South Wales Echo - - FRONT PAGE - MATT DISCOMBE Lo­cal democ­racy re­porter matt.discombe@trin­i­tymir­


HEAT from the Cardiff Bay in­cin­er­a­tor will be piped into pub­lic build­ings across the city as part of a pro­posed £26.2m scheme.

En­ergy from burn­ing non-re­cy­clable waste at the Tri­dent Park En­ergy Re­cov­ery Fa­cil­ity would be trans­ported through a net­work of un­der­ground pipes to pro­vide heat to pub­lic and com­mer­cial build­ings across Cardiff.

Build­ings con­nected to the net­work would no longer have to use gas to heat their prop­er­ties – re­duc­ing en­ergy bills and Cardiff ’s car­bon emis­sions.

Cardiff Coun­cil’s cabi­net will meet on Thurs­day to re­view the plans, which would re­quire £4m of coun­cil bor­row­ing, with the rest of the money com­ing from the UK and Welsh gov­ern­ments and the pri­vate sec­tor.

The cabi­net will be asked to sign off a busi­ness case for the heat net­work, be­gin ap­pli­ca­tions for fund­ing and to try to find a com­pany to op­er­ate the pro­ject.

Coun­cil­lor Michael Michael, Cardiff Coun­cil’s cabi­net mem­ber for clean streets and the en­vi­ron­ment, said: “This is an ex­cit­ing op­por­tu­nity for Cardiff to de­velop new low-car­bon en­ergy in­fra­struc­ture, fu­elled by ex­ist­ing as­sets and fa­cil­i­ties in the city.

“Analysis that has been car­ried out shows the scheme has the op­por­tu­nity to save 5,600 tonnes of car­bon each year, with an as­sump­tion of a 5% sav­ing on en­ergy costs for the build­ings that con­nect to the net­work.

“How­ever, these schemes are re­liant on a num­ber of fac­tors to make them vi­able. Firstly, ex­ter­nal fund­ing is re­quired and we are work­ing with both cen­tral and Welsh gov­ern­ment to help us put the cor­rect fund­ing in place. Se­condly, long-term con­tracts have to be se­cured to use the heat from the net­work and this will be es­sen­tial for the scheme to progress.”

Cardiff Heat Net­work would be­gin from the Viri­dor-op­er­ated waste plant in Cardiff Bay, then run through large parts of the Bay be­fore cross­ing the main rail­way line, skirt­ing the south­ern edge of the city cen­tre and end in the western parts of New­port Road.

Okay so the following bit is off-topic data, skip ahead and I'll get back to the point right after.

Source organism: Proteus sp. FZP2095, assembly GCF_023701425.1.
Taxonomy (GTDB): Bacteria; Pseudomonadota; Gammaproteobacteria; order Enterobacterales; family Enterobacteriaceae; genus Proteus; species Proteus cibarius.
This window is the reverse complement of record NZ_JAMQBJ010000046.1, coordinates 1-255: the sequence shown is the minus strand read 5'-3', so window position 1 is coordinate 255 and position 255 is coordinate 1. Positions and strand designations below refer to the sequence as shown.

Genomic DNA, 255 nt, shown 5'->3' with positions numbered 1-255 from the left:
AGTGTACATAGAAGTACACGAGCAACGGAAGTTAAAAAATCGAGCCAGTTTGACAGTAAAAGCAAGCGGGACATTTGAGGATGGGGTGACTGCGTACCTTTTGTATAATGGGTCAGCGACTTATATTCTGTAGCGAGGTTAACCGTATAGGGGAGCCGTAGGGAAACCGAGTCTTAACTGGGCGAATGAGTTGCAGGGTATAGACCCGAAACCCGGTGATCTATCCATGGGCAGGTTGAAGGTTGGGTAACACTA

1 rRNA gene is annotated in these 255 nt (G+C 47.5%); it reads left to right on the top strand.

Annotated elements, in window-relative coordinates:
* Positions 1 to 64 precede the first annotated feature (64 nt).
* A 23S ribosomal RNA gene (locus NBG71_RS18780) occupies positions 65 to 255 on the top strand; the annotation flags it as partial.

Low-pres­sure steam from the plant would be used to heat water to a tem­per­a­ture of around 90C, which would then cir­cu­late around the net­work.

Les­ley Grif­fiths, Welsh Gov­ern­ment cabi­net sec­re­tary for en­ergy, plan­ning and ru­ral af­fairs, said: “De-car­bon­is­ing heat is a sig­nif­i­cant chal­lenge in de­liv­er­ing a low-car­bon econ­omy for Wales.

“We are sup­port­ing a range of ini­tia­tives and have pro­vided sig­nif­i­cant as­sis­tance to Cardiff Coun­cil to de­velop the pro­ject to this stage. We will con­tinue to work in part­ner­ship with Cardiff Coun­cil with the am­bi­tion of mak­ing the pro­ject a re­al­ity.”

The net­work would most likely be owned by an in­de­pen­dent com­pany, but the coun­cil would be a ma­jor share­holder.

Chris Jonas, Viri­dor’s man­ag­ing direc­tor of ma­jor con­tracts, said: “Viri­dor’s view is that all waste should be given a pur­pose and val­ued as a re­source rather than rub­bish. It should be put to work for Welsh busi­nesses and com­mu­ni­ties.

“For Welsh res­i­dents and the busi­ness sec­tor to see this con­cept be­ing put into prac­tice in Cardiff is a goal which is well worth pur­su­ing.”


The Viri­dor en­ergy re­cov­ery fa­cil­ity in Cardiff Bay

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